Almost from the second the NHL’s current collective bargaining agreement was signed, certain league watchers have cast their gaze toward the next round of labor talks – expected to commence in the months leading up to September of 2012 – in an effort to predict what future gains and give-backs potentially are in the cards for hockey’s greatest players.
Although there are some worrisome rumors regarding what league brass may be angling for 1,000 days or so from now – non-guaranteed contracts chief among them – the next CBA also represents a chance to remedy some of the on- and off-ice issues that ail the game.
For some people – alright, for the person typing this – the league would be well advised to do away with certain regulations and practices that do nothing but constrict fan appreciation of the product.
For instance, the No-Trade Clause clearly has become the Ebola virus of the NHL. Just from what we’ve seen from Mr. D. Heatley and the Ottawa Senators this season, there’s a very good argument to be made for a full-blown, across-the-board rescinding of what should be known as pro sports’ anti-Santa clause – a.k.a. the gift that never gives, but only takes away a team’s (and, as Heatley now well knows, a player’s) ability to be as flexible as organizational and/or personal situations dictate.
Even if you accept the argument the NTC is a fairly-bargained contractual perk, why couldn’t the league and NHL Players’ Association come up with a future setup in which any player can name three teams – 10 percent of the league – he doesn’t want to be dealt to under any circumstances and the 26 franchises he would be prepared to accept a trade to.
Beyond that, no NHLer – not Mats Sundin, not Heatley, not anybody – should have the power to burrow his bones into one city’s mud and demand to stay with a franchise that can’t afford (either from a financial perspective or a strategic on-ice sense) to keep him on the roster.
That’s one change that desperately needs implementing. But there’s also a longstanding, ridiculous NHL practice also due for the dumpster. It is called “In Keeping With Club Policy” and it is used when that statement precedes the words “salary information will not be disclosed” anytime a player is signed to a new contract.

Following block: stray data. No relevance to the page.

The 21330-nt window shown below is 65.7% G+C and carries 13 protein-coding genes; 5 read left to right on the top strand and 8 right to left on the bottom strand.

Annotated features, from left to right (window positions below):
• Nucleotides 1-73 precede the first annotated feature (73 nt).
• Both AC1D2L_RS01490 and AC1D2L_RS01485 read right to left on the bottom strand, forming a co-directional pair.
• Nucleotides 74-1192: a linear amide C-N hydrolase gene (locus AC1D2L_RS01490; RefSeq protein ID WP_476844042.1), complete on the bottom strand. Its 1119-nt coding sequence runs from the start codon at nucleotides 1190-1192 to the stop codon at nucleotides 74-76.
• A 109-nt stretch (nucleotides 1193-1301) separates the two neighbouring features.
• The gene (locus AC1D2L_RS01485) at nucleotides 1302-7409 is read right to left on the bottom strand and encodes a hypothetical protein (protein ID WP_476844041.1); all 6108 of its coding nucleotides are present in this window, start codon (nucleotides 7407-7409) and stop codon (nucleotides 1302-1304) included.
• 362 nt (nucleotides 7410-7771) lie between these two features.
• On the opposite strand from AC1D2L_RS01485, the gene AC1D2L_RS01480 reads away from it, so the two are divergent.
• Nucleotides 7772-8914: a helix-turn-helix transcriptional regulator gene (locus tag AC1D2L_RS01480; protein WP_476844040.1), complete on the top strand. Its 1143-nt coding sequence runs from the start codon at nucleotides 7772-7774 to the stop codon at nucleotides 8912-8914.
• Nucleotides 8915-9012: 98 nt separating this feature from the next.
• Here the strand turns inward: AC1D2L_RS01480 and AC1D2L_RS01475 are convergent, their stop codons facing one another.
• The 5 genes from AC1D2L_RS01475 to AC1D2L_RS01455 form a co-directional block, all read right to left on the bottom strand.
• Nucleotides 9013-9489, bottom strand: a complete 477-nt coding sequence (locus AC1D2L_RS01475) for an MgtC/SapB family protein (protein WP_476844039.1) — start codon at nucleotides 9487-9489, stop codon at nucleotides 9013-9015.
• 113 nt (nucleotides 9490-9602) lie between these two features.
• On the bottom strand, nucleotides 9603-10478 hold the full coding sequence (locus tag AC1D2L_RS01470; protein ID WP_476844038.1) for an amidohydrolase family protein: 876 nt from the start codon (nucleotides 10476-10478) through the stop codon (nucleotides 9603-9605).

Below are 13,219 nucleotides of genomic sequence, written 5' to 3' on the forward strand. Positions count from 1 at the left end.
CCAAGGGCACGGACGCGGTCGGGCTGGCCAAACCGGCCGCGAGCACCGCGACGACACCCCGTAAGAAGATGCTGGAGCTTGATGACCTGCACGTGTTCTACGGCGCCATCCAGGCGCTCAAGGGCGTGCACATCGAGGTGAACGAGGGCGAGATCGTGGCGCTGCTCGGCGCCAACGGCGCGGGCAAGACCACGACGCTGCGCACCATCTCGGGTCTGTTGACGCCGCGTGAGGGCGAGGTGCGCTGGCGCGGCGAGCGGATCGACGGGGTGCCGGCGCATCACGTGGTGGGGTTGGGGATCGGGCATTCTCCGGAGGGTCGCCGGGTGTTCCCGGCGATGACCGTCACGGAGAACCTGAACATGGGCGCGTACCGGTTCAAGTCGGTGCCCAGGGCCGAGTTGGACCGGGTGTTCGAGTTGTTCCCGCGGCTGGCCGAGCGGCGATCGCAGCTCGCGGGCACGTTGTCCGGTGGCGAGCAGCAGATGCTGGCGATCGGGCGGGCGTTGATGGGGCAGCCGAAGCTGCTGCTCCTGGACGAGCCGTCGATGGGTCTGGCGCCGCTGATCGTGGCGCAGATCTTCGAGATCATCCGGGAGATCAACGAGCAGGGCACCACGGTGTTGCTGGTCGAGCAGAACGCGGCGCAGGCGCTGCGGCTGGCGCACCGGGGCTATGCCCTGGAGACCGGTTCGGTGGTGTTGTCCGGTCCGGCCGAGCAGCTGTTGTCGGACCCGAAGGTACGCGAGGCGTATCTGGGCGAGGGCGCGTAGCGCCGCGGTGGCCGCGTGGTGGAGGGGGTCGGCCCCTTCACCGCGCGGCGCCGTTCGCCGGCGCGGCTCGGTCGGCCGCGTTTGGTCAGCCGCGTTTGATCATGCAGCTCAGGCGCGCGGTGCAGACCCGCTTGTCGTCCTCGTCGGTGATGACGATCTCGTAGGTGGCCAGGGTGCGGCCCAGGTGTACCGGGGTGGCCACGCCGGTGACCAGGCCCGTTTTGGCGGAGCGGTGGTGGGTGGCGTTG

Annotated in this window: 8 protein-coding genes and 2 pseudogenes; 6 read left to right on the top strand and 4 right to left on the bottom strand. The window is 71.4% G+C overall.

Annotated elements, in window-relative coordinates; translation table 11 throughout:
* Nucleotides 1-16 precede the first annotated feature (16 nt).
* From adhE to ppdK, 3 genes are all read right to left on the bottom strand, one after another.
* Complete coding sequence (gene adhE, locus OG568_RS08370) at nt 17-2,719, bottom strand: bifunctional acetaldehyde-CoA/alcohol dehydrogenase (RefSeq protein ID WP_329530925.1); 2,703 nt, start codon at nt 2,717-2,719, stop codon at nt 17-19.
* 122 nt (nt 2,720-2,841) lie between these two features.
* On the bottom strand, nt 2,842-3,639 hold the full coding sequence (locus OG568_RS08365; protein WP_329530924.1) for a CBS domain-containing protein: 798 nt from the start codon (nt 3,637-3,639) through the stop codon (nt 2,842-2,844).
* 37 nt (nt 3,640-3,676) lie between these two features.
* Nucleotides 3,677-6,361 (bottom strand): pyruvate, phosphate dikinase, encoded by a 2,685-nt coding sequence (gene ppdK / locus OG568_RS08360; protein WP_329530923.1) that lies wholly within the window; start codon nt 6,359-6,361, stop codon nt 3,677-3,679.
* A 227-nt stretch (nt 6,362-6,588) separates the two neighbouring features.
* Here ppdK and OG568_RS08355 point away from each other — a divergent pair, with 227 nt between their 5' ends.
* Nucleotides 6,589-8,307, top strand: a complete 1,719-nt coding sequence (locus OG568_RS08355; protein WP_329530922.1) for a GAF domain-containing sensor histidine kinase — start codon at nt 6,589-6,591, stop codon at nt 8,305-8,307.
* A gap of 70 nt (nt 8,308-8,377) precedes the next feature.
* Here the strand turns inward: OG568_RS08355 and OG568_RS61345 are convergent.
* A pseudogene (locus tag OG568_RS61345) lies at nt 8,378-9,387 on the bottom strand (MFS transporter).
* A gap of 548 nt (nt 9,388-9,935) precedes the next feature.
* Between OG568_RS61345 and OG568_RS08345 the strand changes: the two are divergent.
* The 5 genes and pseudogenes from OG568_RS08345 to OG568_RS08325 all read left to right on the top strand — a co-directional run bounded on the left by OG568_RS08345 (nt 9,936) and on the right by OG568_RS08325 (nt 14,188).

Yes, despite the crucial role the salary cap plays in fan understanding of how NHL teams are built, many franchises still refuse to release salary information regarding their most valuable employees.
However, did you know some rogue teams throw caution to the wind and release said salary info to the public anyway? Utterly despicable, I know. Obviously, some team policies are not going to be impressed with that sort of behavior.
The solution here, of course, is to require teams to make that information public for every player signing. The NHLPA has been prepared to accept salary disclosure for years, but the league continues to stonewall on the issue. As soon as the NHL reveals a reasonable philosophy behind that stubborn stance, I’ll quit lambasting them for it.
Another often-discussed potential change focuses on the CBA rule forbidding any team from paying part of the salary of a player that team has traded away.
However, though I agree with Leafs GM Brian Burke when he argues that trades would be easier to complete if teams could pick up a portion of a traded player’s paycheck, this is one case where I also can agree with the league’s reticence to change the rule. There’s already ample evidence the cap system doesn’t come close to leveling the playing field – and any adjustment permitting large-market teams to eat salary in a way ‘budget’ teams cannot would only exacerbate that inequality.
Regardless of your opinions on labor issues, you’d best believe the backroom lobbying over future CBA changes has been underway for a long time – and will ratchet up exponentially in the next three years.
In other words, if this kind of talk exhausts you now, you’re going to need to invest in a comfortable pillow, because you’ll be bombarded with it until Gary Bettman and Paul Kelly hammer out a new document before the end of the Mayan Calendar.
Adam Proteau, co-author of the book The Top 60 Since 1967, is writer and columnist for The Hockey News and a regular contributor to THN.com. His blog appears Mondays, his Ask Adam feature appears Fridays and his column, Screen Shots, appears Thursdays.
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